Person of the Week: Edie Windsor

Women crucial in the fight for equal rights for same-sex couples talks about why she took a stand.
2:59 | 06/28/13

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Transcript for Person of the Week: Edie Windsor
And finally tonight, our person of the week. In this week of supreme court decisions changing american lives, it was also a week in which we got to know the tiny gladiator named edid I windsor who won that victory for same-sex marriage. She says she decided after a lifetime of hiding, she would take a stand for love. She's the high spirited joy-filled proof that anyone can rise up and change history. An 84-year-old trail blazer edie windsor who grew up in philadelphia. Father owned an ice cream shop. As a young girl, she looked like a classic pin-up. But had a secret inside. She was working at ibm. We lunched together, drank together after work. The thing is, I never went to the wine tastings on the weekend because I was queer. And then everybody was with dates and I was not about to admit that. She says she tried to be straight, got married for a year, then divorced. Then one night met a woman and they began to dance and never stopped. We danced the whole night. Such that at the end of it, edie had danced a hole through the bottom of her stockings. They lived their secret life inside greenwich village. In 1963 when the world outside was living the idea that true love was only trait like frankie and annette. Love is a million things, it's magical. Even if you're too afraid to wear a ring. Instead she had a circle pin. It was only late that edie windsor began to understand that life in secret is life denied. That truth is freedom even if you're 79. I never told the truth until five years ago, when I finally told the truth. At some point, somebody came out and said, I'm gay, which gave a couple more people the guts to do it. Finally, ready to tell the world the story of their 42 years together, years of adventure, years of laughter, and devotion. Edie was a caregiver was thea was diagnosed with multiple sclerosis. They married two years before thea died. And their story would earn that victory in tupreme court. And you're still wearing the pin? Yeah. I know what she would say. She would say, you did it, honey! Keeping a promise that they would dance, for better, for worse, forever. And so we choose edie windsor, who by the way, plans to have a dance party to celebrate that victory at the supreme court.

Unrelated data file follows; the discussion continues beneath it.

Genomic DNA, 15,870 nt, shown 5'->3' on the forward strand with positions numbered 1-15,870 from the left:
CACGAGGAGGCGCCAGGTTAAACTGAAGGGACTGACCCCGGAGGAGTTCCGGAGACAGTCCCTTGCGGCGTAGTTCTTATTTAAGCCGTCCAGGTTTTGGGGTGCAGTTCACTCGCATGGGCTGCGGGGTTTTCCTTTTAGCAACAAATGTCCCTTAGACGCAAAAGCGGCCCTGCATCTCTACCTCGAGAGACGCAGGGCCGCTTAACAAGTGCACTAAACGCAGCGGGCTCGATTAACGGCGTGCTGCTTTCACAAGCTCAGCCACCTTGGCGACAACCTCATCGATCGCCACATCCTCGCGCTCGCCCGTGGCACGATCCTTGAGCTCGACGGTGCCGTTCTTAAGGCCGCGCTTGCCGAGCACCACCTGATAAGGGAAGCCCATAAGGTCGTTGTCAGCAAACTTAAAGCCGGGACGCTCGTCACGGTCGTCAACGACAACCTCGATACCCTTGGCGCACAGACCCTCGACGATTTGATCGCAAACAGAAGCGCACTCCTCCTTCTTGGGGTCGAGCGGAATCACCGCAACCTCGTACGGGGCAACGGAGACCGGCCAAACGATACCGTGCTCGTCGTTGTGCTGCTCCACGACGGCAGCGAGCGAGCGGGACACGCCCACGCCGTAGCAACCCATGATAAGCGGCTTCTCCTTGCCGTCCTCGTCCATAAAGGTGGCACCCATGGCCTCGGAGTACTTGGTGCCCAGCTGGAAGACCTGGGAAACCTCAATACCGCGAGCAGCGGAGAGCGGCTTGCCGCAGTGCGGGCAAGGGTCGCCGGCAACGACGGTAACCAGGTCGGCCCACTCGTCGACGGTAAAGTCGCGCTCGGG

This transcript has been automatically generated and may not be 100% accurate.

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